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Don’t Get “Bob Costas Eye”!

Don’t get “Bob Costas Eye”.

To tell you the truth, I have not been watching the Sochi Winter Olympics.  In fact, the Westminster Dog Show held my attention more.  But all the media attention on Bob Costas’ eye infection drew my interest to what was going on and so like a bad accident I had to look.  “Whoa! That’s a bad one, hope no one got hurt.”

I’m chuckling as I write this.   You may have seen the Direct TV ads that start with something like “When your cable goes out, you get bored….”, which leads to what seems like a never ending cascade of cause and effect events, like a small version of the legendary “Butterfly Effect.”  Usually ending up with the person who has cable TV trouble not doing well.

I can just picture a scenario like this:   “When you sleep in your contacts, you wake up seeing clearly.  When you wake up seeing clearly, you have more energy and motivation.  When you have more motivation, you perform your job a lot better.  When you perform your job a lot better, you get a promotion.  When you get a promotion, you get a raise.  When you get a raise, you think you can travel to exotic places like the Winter Olympics.  When you travel to exotic places like Sochi, you fly coach next to a big Ukranian man with a cold.  When you sit next to a big Ukranian man with a cold in an airplane, you get “Bob Costas Eye”.  Don’t get “Bob Costas Eye”!”   The morale of the story here would be:  Don’t sleep in your contacts to start with!

In Bob Costas’ case though, it looks like he has a case of a viral eye infection or what lay people would call “pink eye.” Epidemic keratoconjunctivitis or EKC for short is caused by a virus as opposed to bacteria.  Though sometimes similar, the two infections are more like a zebra and a horse.  They look and behave a little different and you treat them differently too.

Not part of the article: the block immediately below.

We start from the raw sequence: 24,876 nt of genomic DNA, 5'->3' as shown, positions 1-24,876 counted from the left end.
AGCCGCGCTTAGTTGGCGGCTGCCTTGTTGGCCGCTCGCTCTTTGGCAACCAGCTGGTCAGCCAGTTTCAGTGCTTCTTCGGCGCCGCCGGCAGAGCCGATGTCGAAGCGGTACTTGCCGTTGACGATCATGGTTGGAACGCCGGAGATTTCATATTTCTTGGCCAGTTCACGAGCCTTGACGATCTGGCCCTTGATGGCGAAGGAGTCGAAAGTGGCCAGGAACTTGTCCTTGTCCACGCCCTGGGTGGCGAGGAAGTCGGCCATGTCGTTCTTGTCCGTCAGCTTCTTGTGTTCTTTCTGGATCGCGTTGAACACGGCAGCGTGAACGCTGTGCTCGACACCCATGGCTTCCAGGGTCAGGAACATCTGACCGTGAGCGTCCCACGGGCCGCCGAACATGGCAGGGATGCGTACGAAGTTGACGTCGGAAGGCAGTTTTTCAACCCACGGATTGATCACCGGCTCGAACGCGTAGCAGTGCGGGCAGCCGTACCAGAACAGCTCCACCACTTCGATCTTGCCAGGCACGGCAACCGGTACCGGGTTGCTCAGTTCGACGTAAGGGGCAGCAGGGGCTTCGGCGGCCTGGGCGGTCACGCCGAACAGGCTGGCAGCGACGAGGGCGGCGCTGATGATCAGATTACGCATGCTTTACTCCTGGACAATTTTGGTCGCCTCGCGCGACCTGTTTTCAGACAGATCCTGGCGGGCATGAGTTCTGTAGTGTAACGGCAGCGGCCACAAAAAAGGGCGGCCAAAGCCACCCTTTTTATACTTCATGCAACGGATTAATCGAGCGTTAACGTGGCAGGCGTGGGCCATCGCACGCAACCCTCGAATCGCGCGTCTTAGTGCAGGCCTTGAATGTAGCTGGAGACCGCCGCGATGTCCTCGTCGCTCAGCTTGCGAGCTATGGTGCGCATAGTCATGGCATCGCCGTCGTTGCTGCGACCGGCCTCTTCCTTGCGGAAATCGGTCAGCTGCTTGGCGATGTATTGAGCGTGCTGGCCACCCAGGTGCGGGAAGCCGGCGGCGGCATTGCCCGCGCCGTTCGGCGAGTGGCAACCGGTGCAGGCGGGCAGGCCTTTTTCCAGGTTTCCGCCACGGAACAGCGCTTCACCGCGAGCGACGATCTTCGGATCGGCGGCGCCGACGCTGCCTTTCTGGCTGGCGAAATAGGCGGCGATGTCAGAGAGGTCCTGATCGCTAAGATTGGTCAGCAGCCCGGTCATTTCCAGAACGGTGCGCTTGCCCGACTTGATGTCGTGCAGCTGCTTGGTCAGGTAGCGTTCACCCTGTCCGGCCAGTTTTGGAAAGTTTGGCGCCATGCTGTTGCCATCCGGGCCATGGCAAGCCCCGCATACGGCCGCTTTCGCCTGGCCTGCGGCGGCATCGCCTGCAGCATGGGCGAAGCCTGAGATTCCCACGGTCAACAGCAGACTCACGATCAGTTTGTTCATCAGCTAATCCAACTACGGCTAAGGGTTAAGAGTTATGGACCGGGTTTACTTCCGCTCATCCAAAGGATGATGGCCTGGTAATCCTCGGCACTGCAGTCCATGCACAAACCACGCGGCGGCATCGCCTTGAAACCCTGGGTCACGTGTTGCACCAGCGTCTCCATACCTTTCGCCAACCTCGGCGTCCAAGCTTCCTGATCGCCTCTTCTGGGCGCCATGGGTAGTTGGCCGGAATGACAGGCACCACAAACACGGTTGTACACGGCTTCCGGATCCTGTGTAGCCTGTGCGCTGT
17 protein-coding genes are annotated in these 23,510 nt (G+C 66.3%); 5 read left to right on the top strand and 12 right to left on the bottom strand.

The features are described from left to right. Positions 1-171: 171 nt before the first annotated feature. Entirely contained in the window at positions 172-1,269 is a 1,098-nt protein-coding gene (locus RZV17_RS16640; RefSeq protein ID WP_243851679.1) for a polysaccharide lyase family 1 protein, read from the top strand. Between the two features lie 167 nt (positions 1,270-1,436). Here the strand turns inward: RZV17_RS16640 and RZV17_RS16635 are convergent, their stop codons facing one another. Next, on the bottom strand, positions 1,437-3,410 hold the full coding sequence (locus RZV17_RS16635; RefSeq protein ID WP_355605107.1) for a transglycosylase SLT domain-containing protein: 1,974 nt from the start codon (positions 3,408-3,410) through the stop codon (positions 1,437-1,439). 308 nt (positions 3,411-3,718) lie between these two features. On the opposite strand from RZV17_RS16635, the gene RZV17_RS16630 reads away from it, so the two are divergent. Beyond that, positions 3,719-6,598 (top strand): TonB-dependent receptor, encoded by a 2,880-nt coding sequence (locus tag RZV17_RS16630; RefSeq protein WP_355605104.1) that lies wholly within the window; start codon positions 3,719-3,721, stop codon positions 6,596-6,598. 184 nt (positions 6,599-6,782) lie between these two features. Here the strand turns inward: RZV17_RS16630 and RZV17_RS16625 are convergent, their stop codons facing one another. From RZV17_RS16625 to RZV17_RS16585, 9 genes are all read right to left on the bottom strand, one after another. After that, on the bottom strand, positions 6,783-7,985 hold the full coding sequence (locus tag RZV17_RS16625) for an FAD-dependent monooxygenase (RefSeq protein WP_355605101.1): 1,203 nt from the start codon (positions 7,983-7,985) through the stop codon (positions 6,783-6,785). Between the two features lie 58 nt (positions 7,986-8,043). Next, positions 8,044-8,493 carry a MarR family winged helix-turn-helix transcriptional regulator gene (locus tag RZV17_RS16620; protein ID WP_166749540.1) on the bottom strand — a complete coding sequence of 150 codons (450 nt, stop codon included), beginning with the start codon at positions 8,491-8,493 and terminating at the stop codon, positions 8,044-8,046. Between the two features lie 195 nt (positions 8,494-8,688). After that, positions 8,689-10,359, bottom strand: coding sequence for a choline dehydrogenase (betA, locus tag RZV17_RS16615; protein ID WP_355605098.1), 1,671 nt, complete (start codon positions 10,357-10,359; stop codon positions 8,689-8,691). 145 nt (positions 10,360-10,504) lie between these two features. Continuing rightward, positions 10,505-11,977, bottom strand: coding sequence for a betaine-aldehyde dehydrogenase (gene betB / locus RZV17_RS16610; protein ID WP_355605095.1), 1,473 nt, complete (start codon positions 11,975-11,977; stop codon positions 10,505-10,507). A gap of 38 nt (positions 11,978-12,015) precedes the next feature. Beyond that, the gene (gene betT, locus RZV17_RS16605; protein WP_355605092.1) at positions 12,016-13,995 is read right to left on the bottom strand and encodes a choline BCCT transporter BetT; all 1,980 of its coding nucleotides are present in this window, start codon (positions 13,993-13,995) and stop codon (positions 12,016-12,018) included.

Bob Costas probably got the infection in the trapped space of the airplane.  It is extremely contagious and usually spreads from one eye to the other.  When I say contagious, I don’t mean it is going to jump off someone else’s eye and into yours like a flea or something.  People think they need to be put in isolation sometimes.  It is normally spread by coughing and sneezing.  It is mostly an airborne virus.  It is a cold virus that settles in your eye.  That is why is spreads so fast at schools or in some small offices.   You can get it from the person that is sneezing two people behind you in line at the supermarket.   That being said, it can last on surfaces for hours also.  So you want to avoid touching things the other person has touched without washing their hands or sanitizing with Clorox wipe or other disinfectant. Definitely avoid sharing towels, pillows, computer keyboards or telephone and the like.

There are no current prescription drops to cure EKC.  It is a cold virus or adenovirus that causes the infection and just like the common cold, there is no cure.  You have to let your own body’s immune system get rid of the infection. Fortunately, just like taking “cold medicine” to help you feel better, there are some treatments we can do to help the infection resolve faster and make you feel better.

In the office, we can anesthetize the eye with some numbing drops and place some 5% Betadine disinfecting solution on the eye’s surface and eyelids to sterilize the surface and get rid of most of the live virus.  With the viral load reduced, the body’s immune system can overcome the infection easier and faster.  The viral particles cause a lot of inflammation, which is what causes the redness, swelling and pain.  We can help that with a non-steroidal and steroid eye drop to calm that down.  And the old standby treatment….chilled wet washcloths or cold packs wrapped with a wet washcloth.  Wet transfers the cold better to the tissue and helps reduce inflammation and pain.

There are no over the counter treatments or home remedies that are going to help a viral conjunctivitis or pink eye.   Instead of putting up with pain and irritation, make an appointment early and we can get you healed up and normal looking again much quicker.   The next time you wake up with the barn cat eye or the eye starts getting red and watering, just remember Bob Costas.

Don’t get “Bob Costas Eye”!

Courtesy of Dumas Vision Source, PLLC and Dr Tory W. Moore, Optometric Glaucoma Specialist and Diplomate of the American Board of Optometry.    Serving the Dumas, Texas,  Moore County and upper Texas Panhandle area for 23 years.   Call (806) 935-2020 for appointment or visit our optical gallery without an appointment.  Visit our website for more information.  Like our Facebook business page:  Dumas Vision Source  and you can also connect on Twitter @eyedocdumas

Tory Moore, OD  – “A Hometown Eye Doctor You Know and Can Trust!”